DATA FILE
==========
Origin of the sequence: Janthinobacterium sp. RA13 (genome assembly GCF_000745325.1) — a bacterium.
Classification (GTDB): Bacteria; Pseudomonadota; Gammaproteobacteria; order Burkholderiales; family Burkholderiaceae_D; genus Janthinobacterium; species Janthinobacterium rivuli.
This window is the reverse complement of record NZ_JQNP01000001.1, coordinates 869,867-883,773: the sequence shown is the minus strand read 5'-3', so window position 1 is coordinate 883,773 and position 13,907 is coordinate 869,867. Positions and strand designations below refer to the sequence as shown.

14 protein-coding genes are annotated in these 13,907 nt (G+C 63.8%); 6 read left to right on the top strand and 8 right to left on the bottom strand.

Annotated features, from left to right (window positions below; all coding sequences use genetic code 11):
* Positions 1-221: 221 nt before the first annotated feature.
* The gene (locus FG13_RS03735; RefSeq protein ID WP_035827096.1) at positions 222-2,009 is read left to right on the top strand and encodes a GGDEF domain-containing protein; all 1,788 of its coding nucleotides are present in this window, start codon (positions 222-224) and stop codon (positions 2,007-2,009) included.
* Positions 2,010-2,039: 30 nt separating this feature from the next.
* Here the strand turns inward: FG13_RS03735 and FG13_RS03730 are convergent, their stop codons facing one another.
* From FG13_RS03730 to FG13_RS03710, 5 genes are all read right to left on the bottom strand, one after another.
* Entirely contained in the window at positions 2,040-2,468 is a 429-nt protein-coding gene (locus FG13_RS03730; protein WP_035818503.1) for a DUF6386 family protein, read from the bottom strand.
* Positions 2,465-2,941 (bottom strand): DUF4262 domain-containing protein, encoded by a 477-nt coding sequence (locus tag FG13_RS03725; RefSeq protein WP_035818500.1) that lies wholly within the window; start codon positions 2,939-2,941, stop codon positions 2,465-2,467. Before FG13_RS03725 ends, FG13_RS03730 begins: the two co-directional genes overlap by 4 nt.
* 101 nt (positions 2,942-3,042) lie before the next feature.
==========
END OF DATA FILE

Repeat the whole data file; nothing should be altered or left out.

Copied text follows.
Origin of the sequence: Janthinobacterium sp. RA13 (genome assembly GCF_000745325.1) — a bacterium.
Classification (GTDB): Bacteria; Pseudomonadota; Gammaproteobacteria; order Burkholderiales; family Burkholderiaceae_D; genus Janthinobacterium; species Janthinobacterium rivuli.
This window is the reverse complement of record NZ_JQNP01000001.1, coordinates 869,867-883,773: the sequence shown is the minus strand read 5'-3', so window position 1 is coordinate 883,773 and position 13,907 is coordinate 869,867. Positions and strand designations below refer to the sequence as shown.

14 protein-coding genes are annotated in these 13,907 nt (G+C 63.8%); 6 read left to right on the top strand and 8 right to left on the bottom strand.

Annotated features, from left to right (window positions below; all coding sequences use genetic code 11):
* Positions 1-221: 221 nt before the first annotated feature.
* The gene (locus FG13_RS03735; RefSeq protein ID WP_035827096.1) at positions 222-2,009 is read left to right on the top strand and encodes a GGDEF domain-containing protein; all 1,788 of its coding nucleotides are present in this window, start codon (positions 222-224) and stop codon (positions 2,007-2,009) included.
* Positions 2,010-2,039: 30 nt separating this feature from the next.
* Here the strand turns inward: FG13_RS03735 and FG13_RS03730 are convergent, their stop codons facing one another.
* From FG13_RS03730 to FG13_RS03710, 5 genes are all read right to left on the bottom strand, one after another.
* Entirely contained in the window at positions 2,040-2,468 is a 429-nt protein-coding gene (locus FG13_RS03730; protein WP_035818503.1) for a DUF6386 family protein, read from the bottom strand.
* Positions 2,465-2,941 (bottom strand): DUF4262 domain-containing protein, encoded by a 477-nt coding sequence (locus tag FG13_RS03725; RefSeq protein WP_035818500.1) that lies wholly within the window; start codon positions 2,939-2,941, stop codon positions 2,465-2,467. Before FG13_RS03725 ends, FG13_RS03730 begins: the two co-directional genes overlap by 4 nt.
* 101 nt (positions 2,942-3,042) lie before the next feature.